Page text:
A 74-year-old Japanese woman presented with a 1-year history of right nasal obstruction and 1-month history of epistaxis. A reddish tumor was observed in the right nasal cavity (Fig. 1a). Computed tomography (CT) scan showed a mass occupying the right nasal cavity with strong enhancement (Fig. 1b, c). FDG-PET/CT showed slight uptake by the tumor (Fig. 1d). We diagnosed a benign tumor of the nasal cavity and resected the mass by ESS under general anesthesia. The tumor, which originated from the nasal septum in the olfactory fissure area, was completely resected with 5-mm mucosa margins. The blood loss was 200 ml, and the operation time was 75 min.

Fig. 1

Nasal endoscopic examination showed a reddish tumor in the right nasal cavity (a). CT scan revealed a mass occupying the right nasal cavity, with strong enhancement (b, c). FDG-PET/CT showed slight uptake by the tumor (d)

Histopathologic examination revealed that the tumor extended with a diffuse growth pattern beneath the epithelium (Fig. 2a). Oval-to-short spindle-shaped cells with uniform proliferation and stromal bleeding were observed (Fig. 2b). Immunohistologic analysis showed tumor cells with cytoplasmic staining for α-smooth muscle actin (SMA) (Fig. 2c) and Vimentin (Fig. 2d). Diffuse staining for CD99 (Fig. 2e) and nuclear staining for β-catenin (Fig. 2f) were observed. Tumor cells were not stained for STAT6 (Fig. 2g), AE1/AE3, Bcl-2, CD34, CD117, Factor VIIIR Ag, or S-100 protein (data not shown). The percentage of Ki-67-positive cells was approximately 5% (Fig. 2h). On the basis of these findings, the patient was diagnosed with GPC. Two years after the surgery, the patient is alive without local recurrence or metastasis.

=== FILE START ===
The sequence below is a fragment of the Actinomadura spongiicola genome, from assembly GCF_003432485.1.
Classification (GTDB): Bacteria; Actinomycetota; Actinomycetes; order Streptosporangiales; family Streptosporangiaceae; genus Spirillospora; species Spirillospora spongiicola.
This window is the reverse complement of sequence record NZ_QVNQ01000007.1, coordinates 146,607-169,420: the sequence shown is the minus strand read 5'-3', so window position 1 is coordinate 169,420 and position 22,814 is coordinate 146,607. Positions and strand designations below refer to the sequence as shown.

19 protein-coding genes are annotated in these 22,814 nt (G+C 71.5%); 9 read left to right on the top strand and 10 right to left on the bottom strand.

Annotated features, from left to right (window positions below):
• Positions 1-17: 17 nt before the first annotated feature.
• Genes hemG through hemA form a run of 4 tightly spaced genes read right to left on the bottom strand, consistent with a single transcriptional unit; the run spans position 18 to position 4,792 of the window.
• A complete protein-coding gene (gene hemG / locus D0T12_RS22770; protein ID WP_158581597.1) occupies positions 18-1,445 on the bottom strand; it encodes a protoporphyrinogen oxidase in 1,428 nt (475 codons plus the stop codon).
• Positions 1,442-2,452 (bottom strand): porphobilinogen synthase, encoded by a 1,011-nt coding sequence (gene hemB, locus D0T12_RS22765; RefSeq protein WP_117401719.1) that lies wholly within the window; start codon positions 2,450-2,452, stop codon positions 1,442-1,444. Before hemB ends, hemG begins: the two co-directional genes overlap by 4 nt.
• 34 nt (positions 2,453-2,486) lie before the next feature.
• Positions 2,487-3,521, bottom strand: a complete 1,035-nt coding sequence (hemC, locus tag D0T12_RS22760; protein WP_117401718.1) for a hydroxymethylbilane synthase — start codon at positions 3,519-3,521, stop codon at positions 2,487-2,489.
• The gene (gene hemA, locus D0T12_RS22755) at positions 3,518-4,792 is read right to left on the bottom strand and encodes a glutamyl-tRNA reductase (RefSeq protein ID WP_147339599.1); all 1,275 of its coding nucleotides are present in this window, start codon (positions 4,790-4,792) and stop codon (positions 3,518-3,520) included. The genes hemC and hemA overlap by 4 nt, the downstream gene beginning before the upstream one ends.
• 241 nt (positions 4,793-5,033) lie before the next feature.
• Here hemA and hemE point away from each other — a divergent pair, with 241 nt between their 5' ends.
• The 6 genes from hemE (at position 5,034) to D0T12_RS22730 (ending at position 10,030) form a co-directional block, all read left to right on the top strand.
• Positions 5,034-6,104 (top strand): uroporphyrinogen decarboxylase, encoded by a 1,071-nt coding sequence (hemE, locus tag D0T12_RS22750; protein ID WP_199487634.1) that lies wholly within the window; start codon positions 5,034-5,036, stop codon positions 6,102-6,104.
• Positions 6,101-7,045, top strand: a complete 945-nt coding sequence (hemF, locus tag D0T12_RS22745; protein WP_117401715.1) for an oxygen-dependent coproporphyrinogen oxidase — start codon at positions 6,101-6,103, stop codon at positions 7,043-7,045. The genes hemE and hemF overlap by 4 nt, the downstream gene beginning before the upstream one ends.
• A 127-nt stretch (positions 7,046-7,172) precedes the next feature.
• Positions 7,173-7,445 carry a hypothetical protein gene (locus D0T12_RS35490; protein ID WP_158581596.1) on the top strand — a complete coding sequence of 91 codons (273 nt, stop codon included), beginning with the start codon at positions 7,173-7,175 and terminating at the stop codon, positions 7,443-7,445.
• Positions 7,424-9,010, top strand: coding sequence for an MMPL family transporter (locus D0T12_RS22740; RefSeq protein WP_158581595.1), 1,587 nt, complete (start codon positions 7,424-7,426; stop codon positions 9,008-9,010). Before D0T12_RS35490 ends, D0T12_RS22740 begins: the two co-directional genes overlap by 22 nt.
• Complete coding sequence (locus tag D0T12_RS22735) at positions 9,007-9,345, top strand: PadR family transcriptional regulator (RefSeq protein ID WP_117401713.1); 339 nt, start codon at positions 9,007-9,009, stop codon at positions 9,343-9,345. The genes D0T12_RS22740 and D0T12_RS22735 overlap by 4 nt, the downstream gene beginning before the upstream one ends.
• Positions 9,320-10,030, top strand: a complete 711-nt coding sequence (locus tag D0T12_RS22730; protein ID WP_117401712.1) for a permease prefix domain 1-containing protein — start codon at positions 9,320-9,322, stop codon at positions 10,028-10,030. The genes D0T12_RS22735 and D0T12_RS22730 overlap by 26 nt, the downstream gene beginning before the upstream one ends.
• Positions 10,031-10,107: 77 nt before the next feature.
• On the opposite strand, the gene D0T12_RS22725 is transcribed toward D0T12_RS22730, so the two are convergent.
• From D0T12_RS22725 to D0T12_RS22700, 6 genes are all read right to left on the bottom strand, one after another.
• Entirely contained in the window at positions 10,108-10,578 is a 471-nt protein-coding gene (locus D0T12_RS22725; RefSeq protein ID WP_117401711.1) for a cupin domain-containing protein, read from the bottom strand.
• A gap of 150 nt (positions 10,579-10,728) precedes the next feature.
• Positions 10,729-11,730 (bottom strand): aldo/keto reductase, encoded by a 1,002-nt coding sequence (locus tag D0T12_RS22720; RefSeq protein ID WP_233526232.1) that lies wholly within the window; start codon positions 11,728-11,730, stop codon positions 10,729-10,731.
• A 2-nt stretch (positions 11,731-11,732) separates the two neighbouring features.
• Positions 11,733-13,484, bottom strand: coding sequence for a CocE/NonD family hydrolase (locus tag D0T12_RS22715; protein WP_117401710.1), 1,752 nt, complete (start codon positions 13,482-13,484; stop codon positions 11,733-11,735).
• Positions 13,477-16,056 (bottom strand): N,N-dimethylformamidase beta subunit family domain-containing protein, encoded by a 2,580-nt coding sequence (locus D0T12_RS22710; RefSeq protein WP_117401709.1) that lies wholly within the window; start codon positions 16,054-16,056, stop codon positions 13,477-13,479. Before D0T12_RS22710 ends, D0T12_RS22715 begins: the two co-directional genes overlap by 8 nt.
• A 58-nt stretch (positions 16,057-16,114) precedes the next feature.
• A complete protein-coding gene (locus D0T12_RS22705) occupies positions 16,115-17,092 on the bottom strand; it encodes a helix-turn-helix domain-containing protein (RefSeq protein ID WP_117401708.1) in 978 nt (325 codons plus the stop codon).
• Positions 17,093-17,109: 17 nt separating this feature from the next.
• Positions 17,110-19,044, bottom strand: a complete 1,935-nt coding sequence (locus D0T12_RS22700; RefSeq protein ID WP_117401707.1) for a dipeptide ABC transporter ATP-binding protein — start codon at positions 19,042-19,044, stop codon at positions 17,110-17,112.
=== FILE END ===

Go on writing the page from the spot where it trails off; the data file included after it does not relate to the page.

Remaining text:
Fig. 2

Histopathologic examination revealed that the tumor extended with a diffuse growth pattern beneath the epithelium (HE, a). Oval-to-short spindle-shaped cells with uniform proliferation and stromal bleeding were observed (HE, b). Immunohistologic analysis showed tumor cells with cytoplasmic staining for α-smooth muscle actin (SMA) (c) and Vimentin (d). Diffuse staining of tumor cells for CD99 (e) and nuclear staining for β-catenin (f) were observed. Tumor cells were not stained for STAT6 (g). The percentage of Ki-67-positive cells was approximately 5% (h). Magnification ×20 (a), ×400 (bh)